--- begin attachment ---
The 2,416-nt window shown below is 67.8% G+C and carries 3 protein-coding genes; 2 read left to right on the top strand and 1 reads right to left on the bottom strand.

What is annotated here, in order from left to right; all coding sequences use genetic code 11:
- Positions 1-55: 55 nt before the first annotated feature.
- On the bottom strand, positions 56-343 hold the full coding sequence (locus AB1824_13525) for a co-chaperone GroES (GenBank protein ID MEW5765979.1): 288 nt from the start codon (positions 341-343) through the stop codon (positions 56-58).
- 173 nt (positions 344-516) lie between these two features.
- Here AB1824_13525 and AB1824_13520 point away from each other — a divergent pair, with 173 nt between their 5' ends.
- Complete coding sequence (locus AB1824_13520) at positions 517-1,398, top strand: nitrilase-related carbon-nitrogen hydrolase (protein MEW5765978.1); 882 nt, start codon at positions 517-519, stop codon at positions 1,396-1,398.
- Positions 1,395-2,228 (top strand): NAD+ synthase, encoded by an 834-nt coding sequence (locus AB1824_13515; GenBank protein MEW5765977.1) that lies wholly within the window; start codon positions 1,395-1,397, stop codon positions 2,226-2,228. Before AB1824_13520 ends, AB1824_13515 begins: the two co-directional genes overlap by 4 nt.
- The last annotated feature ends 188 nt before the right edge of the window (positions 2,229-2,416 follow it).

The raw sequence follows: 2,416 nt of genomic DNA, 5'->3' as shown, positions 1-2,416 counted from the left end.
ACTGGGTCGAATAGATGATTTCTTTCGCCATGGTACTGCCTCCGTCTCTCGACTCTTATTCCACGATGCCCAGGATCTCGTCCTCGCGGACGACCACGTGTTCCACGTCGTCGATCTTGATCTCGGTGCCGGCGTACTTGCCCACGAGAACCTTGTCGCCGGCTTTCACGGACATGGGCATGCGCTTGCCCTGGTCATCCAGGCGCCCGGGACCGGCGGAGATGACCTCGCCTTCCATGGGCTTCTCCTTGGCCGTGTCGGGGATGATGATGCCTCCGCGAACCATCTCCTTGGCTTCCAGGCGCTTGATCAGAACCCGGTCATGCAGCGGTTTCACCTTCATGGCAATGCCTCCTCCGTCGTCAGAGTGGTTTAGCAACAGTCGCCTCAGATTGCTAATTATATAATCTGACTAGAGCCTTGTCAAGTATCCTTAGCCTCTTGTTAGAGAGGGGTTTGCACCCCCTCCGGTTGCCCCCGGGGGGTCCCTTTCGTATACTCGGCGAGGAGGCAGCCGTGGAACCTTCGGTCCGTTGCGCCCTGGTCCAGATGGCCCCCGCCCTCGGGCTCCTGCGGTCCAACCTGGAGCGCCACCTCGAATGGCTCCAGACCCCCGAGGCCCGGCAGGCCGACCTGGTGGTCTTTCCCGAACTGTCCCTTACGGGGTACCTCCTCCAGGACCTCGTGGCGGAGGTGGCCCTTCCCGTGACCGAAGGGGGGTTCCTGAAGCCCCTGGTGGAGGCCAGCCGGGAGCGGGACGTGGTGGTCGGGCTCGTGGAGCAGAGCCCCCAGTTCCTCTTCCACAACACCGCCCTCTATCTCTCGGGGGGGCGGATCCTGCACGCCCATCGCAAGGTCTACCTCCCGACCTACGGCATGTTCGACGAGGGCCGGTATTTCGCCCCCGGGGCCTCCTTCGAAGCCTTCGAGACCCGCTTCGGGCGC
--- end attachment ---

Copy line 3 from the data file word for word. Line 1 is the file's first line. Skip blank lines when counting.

- Positions 1-55: 55 nt before the first annotated feature.